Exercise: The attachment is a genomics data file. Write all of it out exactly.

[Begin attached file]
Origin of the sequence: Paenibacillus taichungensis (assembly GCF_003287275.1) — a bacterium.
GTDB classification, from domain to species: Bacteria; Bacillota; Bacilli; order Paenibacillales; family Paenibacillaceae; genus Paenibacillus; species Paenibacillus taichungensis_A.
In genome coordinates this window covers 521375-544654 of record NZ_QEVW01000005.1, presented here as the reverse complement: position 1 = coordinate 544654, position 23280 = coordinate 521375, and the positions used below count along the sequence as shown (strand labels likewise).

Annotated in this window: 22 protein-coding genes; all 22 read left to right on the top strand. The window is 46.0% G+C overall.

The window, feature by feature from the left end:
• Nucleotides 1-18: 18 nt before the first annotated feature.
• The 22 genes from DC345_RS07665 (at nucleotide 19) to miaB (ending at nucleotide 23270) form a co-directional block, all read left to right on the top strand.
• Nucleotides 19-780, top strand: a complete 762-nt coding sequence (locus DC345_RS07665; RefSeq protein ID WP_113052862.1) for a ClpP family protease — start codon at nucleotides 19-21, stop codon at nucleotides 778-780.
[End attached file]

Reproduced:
Origin of the sequence: Paenibacillus taichungensis (assembly GCF_003287275.1) — a bacterium.
GTDB classification, from domain to species: Bacteria; Bacillota; Bacilli; order Paenibacillales; family Paenibacillaceae; genus Paenibacillus; species Paenibacillus taichungensis_A.
In genome coordinates this window covers 521375-544654 of record NZ_QEVW01000005.1, presented here as the reverse complement: position 1 = coordinate 544654, position 23280 = coordinate 521375, and the positions used below count along the sequence as shown (strand labels likewise).

Annotated in this window: 22 protein-coding genes; all 22 read left to right on the top strand. The window is 46.0% G+C overall.

The window, feature by feature from the left end:
• Nucleotides 1-18: 18 nt before the first annotated feature.
• The 22 genes from DC345_RS07665 (at nucleotide 19) to miaB (ending at nucleotide 23270) form a co-directional block, all read left to right on the top strand.
• Nucleotides 19-780, top strand: a complete 762-nt coding sequence (locus DC345_RS07665; RefSeq protein ID WP_113052862.1) for a ClpP family protease — start codon at nucleotides 19-21, stop codon at nucleotides 778-780.